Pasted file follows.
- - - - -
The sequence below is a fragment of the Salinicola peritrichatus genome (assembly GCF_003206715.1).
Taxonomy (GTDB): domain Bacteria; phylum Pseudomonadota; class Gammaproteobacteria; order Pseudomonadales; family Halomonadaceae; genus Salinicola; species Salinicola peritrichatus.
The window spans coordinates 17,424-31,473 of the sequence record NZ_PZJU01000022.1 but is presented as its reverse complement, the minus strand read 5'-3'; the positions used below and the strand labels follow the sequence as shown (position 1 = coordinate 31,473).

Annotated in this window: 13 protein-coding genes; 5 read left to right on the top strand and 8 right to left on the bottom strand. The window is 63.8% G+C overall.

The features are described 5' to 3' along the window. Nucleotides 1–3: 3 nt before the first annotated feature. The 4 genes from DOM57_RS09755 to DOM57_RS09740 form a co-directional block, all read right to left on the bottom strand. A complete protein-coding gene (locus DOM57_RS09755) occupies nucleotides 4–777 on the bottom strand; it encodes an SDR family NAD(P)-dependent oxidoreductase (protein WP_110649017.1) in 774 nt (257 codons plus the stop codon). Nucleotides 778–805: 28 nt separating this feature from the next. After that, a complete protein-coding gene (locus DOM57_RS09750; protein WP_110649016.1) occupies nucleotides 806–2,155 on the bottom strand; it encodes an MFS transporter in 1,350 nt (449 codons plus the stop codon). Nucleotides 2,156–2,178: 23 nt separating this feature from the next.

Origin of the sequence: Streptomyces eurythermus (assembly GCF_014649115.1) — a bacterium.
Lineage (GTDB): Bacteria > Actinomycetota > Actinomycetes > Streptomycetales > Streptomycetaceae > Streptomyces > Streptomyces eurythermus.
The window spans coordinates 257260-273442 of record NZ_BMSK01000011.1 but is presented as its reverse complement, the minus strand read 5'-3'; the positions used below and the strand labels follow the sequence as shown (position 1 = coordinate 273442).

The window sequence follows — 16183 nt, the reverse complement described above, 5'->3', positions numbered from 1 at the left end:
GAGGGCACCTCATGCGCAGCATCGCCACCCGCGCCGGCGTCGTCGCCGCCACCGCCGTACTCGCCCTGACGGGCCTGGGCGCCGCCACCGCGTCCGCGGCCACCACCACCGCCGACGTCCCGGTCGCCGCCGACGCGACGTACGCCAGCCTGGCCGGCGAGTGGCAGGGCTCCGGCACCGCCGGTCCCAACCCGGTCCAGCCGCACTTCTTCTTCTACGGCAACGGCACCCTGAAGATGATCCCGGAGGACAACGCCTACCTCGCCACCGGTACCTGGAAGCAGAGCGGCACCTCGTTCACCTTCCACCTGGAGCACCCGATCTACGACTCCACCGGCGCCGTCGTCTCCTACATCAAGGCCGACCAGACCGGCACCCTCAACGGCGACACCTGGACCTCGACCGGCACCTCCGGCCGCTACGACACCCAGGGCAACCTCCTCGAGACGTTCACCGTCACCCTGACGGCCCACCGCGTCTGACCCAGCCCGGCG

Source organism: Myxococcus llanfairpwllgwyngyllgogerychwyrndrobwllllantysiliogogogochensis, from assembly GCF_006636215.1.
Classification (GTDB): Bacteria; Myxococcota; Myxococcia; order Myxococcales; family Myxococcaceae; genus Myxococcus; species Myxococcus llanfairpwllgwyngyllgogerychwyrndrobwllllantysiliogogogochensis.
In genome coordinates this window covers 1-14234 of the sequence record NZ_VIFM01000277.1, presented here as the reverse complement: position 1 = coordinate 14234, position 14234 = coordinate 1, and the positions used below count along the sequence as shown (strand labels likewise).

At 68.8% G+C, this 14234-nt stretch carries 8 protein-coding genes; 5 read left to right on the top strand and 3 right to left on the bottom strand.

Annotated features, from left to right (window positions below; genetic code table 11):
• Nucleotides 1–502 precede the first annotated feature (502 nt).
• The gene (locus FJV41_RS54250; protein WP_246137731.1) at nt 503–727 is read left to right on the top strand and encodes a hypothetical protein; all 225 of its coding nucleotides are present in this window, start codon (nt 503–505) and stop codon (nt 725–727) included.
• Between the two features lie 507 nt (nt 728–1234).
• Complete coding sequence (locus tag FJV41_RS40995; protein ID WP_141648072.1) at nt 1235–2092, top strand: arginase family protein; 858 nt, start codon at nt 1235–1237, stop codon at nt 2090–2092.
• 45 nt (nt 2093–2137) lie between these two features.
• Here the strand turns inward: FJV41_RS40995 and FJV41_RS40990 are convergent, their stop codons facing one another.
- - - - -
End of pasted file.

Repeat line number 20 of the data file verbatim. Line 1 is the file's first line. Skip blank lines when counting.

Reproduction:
• 45 nt (nt 2093–2137) lie between these two features.